One of the experiments on Neurolab, led by Charles Oman, Ph.D., explored this change. If you have ever sat on a stationary train when the train on the next track started moving, you might have felt a strong, but erroneous, sense that you were moving. What happens in that situation is that the visual information about motion brieﬂy overrides data from your balance system and position sense. This misleading feeling that one is moving can be produced by using a virtual reality headset. The wearer views a scene that appears to be a long hallway with walls moving past the viewer on either side, sometimes producing the sense that the viewer is moving down the hallway, instead of the hallway moving past the viewer. On Neurolab, we had a virtual reality system that produced a scene like this. In tests before ﬂight, the sensation of motion produced by the hallway scene was weak, if it occurred at all. Toward the end of the Neurolab mission, I put on the headset and started the hallway scene while I was ﬂoating in front of one of the equipment racks. As soon as the scene began, the visual sense of motion was so strong that I instinctively put my hand out in front of me because I felt as though I was going to slam right into the rack. This reaction suggested that my brain had adapted in space and now was ranking visual information much more highly than on Earth.
Another experiment on Neurolab, designed by Alain Berthoz, Ph.D., and his team, looked at whether the brain has incorporated a model of how gravity works and uses this understanding in planning and integrating movements. The ball-catching experiment, described in Case #2, showed that the brain acted as though it assumed that the laws of gravity were still in operation and expected the ball to accelerate as it fell; therefore, arm muscles tightened before needed. This internal model, however, did adapt over time in weightlessness and became less pronounced.
Gravity and a Sense of Place
Mental maps that help us know where we are and how to get where we want to go are another kind of internal model. We know we have these maps, because we can navigate around familiar places, such as our homes, in the dark. The maps are contained in the hippocampus, a part of our brain that gives us our sense of space, place, and visual recognition. This structure is one of the most vulnerable to Alzheimer’s disease, and we know that people with Alzheimer’s can wander in neighborhoods they have lived in for years, unable to ﬁnd their way home. They have lost the maps that once guided them.
The hippocampal neurons that encode our mental maps are remarkably speciﬁc. In a study published in 2003 in Nature, a team of researchers traced navigation and image recognition to individual neurons. From animal studies, we know that such neurons develop their codes (the link between a particular neuron and a particular place in the environment) by using information from balance organs, position sense, and vision, as well as from external landmarks. Understanding how this system works presents a signiﬁcant challenge to neuroscientists because on Earth it is difﬁcult to separate the possible roles of vision and balance in linking a particular neuron with a particular place.
In weightlessness, it is possible to create a track on which a rat’s visual and balance systems give it contradictory signals. By putting the two systems in conﬂict, we can better understand the possible role of each in creating links between neurons and places. With a technique developed for Neurolab by Bruce McNaughton, Ph.D., and his team, we recorded groups of 20 to 40 hippocampal place cells in rats as they navigated this special track. Early in the mission, the hippocampal cells had abnormal ﬁring patterns and could not establish clear links with places. But by ﬂight day 9, the neurons were able to form these links. The gradual adaptation of the place cells may reﬂect the mechanism by which rats and astronauts use visual cues to override the disorientation weightlessness can produce.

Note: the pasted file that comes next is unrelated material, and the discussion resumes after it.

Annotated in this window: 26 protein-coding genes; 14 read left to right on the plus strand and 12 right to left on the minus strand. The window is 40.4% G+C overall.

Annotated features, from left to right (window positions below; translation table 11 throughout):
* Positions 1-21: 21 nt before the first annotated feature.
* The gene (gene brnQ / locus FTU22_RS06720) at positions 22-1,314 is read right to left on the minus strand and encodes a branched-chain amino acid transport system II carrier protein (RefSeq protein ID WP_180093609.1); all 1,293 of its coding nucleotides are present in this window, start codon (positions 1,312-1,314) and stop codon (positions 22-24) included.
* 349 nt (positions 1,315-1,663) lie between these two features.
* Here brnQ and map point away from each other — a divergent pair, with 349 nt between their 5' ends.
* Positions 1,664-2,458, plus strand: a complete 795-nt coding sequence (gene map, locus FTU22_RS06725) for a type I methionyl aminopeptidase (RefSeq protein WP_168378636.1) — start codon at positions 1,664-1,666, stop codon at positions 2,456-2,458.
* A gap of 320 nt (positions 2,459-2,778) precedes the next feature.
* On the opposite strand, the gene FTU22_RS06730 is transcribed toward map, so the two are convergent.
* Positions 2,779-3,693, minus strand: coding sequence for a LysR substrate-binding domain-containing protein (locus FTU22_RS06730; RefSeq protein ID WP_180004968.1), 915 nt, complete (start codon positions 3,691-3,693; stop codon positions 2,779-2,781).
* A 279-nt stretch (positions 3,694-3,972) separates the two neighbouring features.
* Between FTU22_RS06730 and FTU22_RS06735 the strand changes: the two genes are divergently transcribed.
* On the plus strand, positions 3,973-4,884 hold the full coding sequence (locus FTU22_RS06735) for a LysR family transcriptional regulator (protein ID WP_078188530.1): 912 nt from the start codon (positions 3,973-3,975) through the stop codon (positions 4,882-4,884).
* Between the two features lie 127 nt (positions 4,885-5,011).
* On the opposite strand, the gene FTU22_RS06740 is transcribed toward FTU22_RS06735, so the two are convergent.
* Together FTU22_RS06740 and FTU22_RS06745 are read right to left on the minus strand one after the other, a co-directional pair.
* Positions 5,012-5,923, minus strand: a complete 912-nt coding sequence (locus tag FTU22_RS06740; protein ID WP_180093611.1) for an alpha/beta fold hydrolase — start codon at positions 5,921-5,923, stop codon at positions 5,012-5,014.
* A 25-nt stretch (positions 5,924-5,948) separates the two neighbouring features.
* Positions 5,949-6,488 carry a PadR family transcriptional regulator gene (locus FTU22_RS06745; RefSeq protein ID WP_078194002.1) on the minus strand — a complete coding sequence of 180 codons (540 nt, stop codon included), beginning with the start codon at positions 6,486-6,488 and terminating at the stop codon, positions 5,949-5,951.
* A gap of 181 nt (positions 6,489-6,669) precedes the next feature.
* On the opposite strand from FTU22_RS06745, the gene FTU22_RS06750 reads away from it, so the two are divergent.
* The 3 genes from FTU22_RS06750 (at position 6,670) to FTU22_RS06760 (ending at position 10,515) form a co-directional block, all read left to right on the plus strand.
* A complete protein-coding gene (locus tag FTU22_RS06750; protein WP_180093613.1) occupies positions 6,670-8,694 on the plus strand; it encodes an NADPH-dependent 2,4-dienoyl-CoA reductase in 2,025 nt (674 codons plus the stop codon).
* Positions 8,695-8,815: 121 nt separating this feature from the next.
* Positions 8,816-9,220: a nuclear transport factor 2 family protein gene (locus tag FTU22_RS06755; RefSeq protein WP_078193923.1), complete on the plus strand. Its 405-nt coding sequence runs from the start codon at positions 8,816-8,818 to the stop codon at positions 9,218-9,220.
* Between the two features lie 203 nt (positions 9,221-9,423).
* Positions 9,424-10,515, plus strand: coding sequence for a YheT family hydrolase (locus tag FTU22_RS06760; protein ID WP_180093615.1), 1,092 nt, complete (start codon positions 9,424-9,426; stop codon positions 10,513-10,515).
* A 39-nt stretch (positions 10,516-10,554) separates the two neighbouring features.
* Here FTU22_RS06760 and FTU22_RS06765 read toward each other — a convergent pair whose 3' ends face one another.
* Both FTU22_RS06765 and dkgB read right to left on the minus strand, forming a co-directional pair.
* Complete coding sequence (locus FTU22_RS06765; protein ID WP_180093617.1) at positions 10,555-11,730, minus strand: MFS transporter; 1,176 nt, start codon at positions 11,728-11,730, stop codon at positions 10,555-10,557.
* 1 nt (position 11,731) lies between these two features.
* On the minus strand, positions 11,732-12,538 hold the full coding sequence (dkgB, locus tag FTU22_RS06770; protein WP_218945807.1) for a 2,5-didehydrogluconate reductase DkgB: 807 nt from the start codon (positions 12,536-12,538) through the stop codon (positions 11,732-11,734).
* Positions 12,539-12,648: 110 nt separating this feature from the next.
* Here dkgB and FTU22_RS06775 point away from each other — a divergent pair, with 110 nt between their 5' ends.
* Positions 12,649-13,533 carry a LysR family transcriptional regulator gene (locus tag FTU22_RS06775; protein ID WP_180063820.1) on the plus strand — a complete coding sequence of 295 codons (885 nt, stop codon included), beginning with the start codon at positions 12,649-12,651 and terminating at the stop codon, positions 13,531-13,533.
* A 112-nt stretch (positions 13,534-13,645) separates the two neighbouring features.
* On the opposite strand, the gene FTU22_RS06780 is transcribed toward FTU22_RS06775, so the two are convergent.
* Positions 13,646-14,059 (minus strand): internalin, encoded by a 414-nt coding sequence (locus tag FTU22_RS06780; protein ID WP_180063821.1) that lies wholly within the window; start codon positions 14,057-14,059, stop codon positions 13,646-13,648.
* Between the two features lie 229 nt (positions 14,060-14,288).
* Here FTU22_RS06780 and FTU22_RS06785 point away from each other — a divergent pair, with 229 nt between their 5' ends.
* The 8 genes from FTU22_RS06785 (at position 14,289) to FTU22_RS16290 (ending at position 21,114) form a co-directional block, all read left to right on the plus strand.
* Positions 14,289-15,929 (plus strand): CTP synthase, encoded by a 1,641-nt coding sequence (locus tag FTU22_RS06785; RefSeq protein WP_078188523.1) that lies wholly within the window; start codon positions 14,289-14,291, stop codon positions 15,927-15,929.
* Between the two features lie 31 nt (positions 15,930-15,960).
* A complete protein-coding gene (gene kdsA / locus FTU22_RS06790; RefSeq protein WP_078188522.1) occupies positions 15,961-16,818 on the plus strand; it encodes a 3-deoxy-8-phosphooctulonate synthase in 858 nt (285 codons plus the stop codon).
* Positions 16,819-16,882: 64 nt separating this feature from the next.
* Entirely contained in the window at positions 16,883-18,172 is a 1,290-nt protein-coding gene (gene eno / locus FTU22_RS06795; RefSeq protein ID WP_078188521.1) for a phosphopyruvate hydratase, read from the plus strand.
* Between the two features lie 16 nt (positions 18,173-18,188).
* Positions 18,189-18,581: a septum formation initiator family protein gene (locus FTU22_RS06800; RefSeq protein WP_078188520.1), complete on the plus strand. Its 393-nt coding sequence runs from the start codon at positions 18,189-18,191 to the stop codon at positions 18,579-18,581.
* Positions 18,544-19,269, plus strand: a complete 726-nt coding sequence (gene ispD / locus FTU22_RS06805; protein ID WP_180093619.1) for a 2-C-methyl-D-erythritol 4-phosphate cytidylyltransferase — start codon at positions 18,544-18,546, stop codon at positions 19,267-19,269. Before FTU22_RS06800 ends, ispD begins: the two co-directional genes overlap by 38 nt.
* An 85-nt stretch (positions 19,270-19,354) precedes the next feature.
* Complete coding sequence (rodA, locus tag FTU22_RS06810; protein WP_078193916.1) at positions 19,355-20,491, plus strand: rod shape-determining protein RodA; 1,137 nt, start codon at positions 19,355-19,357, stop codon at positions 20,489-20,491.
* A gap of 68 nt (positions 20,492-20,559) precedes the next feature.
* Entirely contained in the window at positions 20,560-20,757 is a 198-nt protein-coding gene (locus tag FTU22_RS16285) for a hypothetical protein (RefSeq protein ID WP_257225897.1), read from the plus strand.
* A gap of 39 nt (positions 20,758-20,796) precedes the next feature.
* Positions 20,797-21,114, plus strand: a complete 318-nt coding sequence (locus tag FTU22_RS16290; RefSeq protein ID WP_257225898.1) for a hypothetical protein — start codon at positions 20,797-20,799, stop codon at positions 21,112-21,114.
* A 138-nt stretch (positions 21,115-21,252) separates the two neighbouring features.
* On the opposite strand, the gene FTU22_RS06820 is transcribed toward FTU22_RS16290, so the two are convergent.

Sleep and Circadian Rhythms
On Earth, the bright light of day keeps the body’s internal clock synchronized with the cycle of day and night. But when lighting cues become weak, the internal clock can get out of synch with the environment. On Neurolab, we did not have a consistent 12 hours each of light and darkness; the sun rose or set every 45 minutes, and the light levels inside the shuttle were dim and often erratic. This made it difﬁcult to keep the body’s circadian rhythms linked to the activity schedule on board the shuttle. In addition, we were following a hectic schedule and wanted to make sure we completed all the experiments successfully. If this meant missing part of our scheduled sleep time, we did.
Sleeping was different in space. With nothing to settle into, my ﬁrst attempt to sleep on the mission was disconcerting. Instead of sinking into a ﬁrm mattress and soft pillow, I ﬂoated above the surface of my sleep station (a kind of long cabinet that provided darkness and privacy). If I let my arms free, they ﬂoated in front of my face. Of course, some astronauts like to sleep ﬂoating, but I started putting things such as sweaters and running shoes underneath my sleeping bag to have the sense that something was supporting my back.
The Neurolab studies included a comprehensive look at sleep, circadian rhythms, and performance on the space shuttle, including a complete double-blind trial of the hormone melatonin for use in space. As the subjects of this study, on certain nights we wore suits with an array of sensors that measured our brain waves, respiration, and other biological activities. Our sleep-monitoring system provided the same data that a fully equipped sleep lab at a large research center could offer. Continuous recordings from an activity meter worn on the nondominant wrist kept track of when we were active or resting. Measurements of body temperature (from a pill we swallowed that measured temperature) gave an indication of our circadian rhythms.